Sunday, September 6, 2009


We arrived in Collioure in the late morning, about 10 am, but by that time all the vacationers seemed to have hit the beaches and cafes. Parking was a bit of a problem, and frankly this is the busiest village we've visited thus far. Even in mid-September, Collioure is crowded! Above you can see a typical picture-postcard image of the town's main point of interest.
Collioure is ideally situated, about 15 miles north of the Spanish border, an easy day's drive from Barcelona. We never ventured that far, opting to spend the majority of our day in town.
The local town market was still in full swing when we arrived, just in time to listen to a terrific jazz band (the picture above is a still shot from a short video I took, which is why it's so small). Anna and I looked throughout the market for something special, but it was mostly tourist-trappings and items from Africa and Asia. We did purchase some delicious olives and aged goat's cheese for later on...
...and I couldn't resist a few bars of divinely scented soap!
Here's a cute puppy, enjoying the Collioure market in his own sweet way.
A windmill above the town reminds us that Spain is less than an hour's drive away.
Of course, Collioure is known for its artists and their studio/galleries. I had hoped that we might stumble upon Carole Rae Watanabe's Atelier L'Art Vivant and perhaps even meet her there, but I had no idea where it was. Suddenly, we turned a corner and practically fell into her lovely art space--sans Carole. Her partner, artist/painter and gallery director Daniele Canellas, was quite charming. I really wish that I spoke some French so that I could tell Daniele how much I admire her paintings; aren't they gorgeous?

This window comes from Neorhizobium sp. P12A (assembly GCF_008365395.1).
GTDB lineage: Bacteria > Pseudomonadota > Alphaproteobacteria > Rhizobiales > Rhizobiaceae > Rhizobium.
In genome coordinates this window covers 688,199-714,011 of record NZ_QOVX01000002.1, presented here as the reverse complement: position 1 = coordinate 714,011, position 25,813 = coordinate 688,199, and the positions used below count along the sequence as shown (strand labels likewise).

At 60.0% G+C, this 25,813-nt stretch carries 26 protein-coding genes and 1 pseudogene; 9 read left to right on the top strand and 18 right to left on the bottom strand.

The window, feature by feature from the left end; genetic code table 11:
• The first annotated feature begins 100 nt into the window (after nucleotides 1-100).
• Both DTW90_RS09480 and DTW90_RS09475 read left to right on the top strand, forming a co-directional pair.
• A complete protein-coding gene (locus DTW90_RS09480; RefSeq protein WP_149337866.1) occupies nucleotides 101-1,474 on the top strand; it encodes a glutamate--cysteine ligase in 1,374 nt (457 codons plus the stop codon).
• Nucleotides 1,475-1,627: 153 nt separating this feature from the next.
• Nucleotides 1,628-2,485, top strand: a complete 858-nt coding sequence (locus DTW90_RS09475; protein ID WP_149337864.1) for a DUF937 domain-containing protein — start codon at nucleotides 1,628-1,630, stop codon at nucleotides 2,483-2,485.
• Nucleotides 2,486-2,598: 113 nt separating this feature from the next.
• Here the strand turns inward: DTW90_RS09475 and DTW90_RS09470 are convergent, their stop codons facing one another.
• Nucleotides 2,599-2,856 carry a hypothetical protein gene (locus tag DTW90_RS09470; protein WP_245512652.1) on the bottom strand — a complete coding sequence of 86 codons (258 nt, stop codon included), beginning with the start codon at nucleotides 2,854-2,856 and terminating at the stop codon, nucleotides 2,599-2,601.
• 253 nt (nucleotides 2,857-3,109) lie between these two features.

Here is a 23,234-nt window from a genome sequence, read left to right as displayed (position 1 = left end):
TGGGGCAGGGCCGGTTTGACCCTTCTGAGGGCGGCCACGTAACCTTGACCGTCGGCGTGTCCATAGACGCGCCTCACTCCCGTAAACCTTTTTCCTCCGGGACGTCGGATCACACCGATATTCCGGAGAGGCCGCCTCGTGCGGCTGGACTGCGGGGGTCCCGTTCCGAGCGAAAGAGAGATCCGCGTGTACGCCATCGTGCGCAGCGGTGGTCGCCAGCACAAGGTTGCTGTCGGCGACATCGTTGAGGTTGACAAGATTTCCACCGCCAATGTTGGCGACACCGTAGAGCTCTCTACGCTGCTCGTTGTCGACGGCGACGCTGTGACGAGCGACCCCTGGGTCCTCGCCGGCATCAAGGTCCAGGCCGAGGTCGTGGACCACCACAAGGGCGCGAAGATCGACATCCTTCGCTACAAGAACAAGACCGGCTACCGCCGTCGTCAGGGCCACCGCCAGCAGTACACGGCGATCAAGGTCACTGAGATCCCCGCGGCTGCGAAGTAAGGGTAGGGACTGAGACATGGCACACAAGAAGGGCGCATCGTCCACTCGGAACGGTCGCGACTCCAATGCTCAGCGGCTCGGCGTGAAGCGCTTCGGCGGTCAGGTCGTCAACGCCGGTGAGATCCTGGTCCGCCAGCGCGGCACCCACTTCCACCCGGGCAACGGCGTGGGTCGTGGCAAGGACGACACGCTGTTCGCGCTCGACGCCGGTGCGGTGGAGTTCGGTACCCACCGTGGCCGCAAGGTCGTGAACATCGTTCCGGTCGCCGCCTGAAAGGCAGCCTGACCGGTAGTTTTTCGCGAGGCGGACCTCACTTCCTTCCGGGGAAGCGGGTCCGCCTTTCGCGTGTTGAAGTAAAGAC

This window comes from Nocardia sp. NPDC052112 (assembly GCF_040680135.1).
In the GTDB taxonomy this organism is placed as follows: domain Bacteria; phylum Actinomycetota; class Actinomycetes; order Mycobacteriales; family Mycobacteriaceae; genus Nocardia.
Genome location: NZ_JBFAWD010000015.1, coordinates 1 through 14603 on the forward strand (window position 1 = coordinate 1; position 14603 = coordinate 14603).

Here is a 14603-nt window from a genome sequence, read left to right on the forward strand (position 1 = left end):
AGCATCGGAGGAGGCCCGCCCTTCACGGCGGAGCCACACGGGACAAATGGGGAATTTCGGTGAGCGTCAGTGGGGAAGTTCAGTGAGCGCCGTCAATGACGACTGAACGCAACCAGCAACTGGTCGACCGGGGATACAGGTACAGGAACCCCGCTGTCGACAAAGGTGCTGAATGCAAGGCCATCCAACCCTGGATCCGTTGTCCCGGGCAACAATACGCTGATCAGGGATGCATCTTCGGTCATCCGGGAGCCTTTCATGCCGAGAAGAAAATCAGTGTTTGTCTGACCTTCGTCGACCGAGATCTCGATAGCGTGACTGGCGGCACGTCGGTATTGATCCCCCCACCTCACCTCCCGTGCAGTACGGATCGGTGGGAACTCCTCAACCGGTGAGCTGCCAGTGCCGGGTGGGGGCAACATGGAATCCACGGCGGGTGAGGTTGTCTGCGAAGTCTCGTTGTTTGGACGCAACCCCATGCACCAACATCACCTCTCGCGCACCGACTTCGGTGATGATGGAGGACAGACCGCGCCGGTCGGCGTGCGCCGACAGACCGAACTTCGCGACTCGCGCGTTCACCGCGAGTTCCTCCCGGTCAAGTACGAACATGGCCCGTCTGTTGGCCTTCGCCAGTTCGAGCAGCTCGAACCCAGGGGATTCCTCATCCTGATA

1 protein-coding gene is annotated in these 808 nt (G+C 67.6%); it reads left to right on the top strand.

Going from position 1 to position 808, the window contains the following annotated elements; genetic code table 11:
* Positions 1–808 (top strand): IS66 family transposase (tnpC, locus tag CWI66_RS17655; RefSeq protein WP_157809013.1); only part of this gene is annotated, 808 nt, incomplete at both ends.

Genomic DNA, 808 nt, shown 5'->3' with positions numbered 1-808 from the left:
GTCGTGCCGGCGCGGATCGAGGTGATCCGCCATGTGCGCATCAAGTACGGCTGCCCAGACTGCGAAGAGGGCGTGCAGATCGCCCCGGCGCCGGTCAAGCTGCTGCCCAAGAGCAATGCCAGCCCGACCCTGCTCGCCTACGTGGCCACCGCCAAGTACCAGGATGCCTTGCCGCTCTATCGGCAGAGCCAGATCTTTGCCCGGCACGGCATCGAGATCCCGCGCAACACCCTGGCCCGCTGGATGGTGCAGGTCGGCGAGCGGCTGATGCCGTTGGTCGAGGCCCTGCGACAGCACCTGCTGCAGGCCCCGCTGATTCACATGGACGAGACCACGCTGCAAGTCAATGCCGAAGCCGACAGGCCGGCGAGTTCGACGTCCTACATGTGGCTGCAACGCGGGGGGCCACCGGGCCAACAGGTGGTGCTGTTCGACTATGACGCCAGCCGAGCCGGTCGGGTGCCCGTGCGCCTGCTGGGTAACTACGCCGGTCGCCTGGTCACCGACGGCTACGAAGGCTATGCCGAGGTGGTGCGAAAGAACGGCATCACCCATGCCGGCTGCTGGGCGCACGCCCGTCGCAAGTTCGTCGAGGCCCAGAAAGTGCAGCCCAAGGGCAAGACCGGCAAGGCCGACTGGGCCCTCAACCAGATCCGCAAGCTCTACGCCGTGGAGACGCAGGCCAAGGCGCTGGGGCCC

Here's a brightly painted sign outside Carole Rae Watanabe's studio and house rental. If you're interested in staying here, check out her Web site for information.
After lunching on tapas (Spanish finger-food), Anna and I took a small train (Petit Train de Banyuls) above Collioure to view the vineyards and take photos of the bay from up above.
Afterward we stopped at Les Templiers for tea and coffee. Anna was delighted to discover that this was the very bar she had been searching for, which is famous for its 2,000 original artworks (actually in the bar, restaurant and attached hotel) created by various impressionists, modern artists such as Picasso (I actually saw an original signed sketch of his), and others. The paintings were rather dark and dull; perhaps they'd acquired a patina of cigarette smoke over the years.
Our time in Collioure came to an end by the late afternoon, and it was time to drive back to Pezenas for our last night. We watched the old BBC miniseries A Year in Provence, and then it was bedtime. Tomorrow, the drive back to Anna's house...

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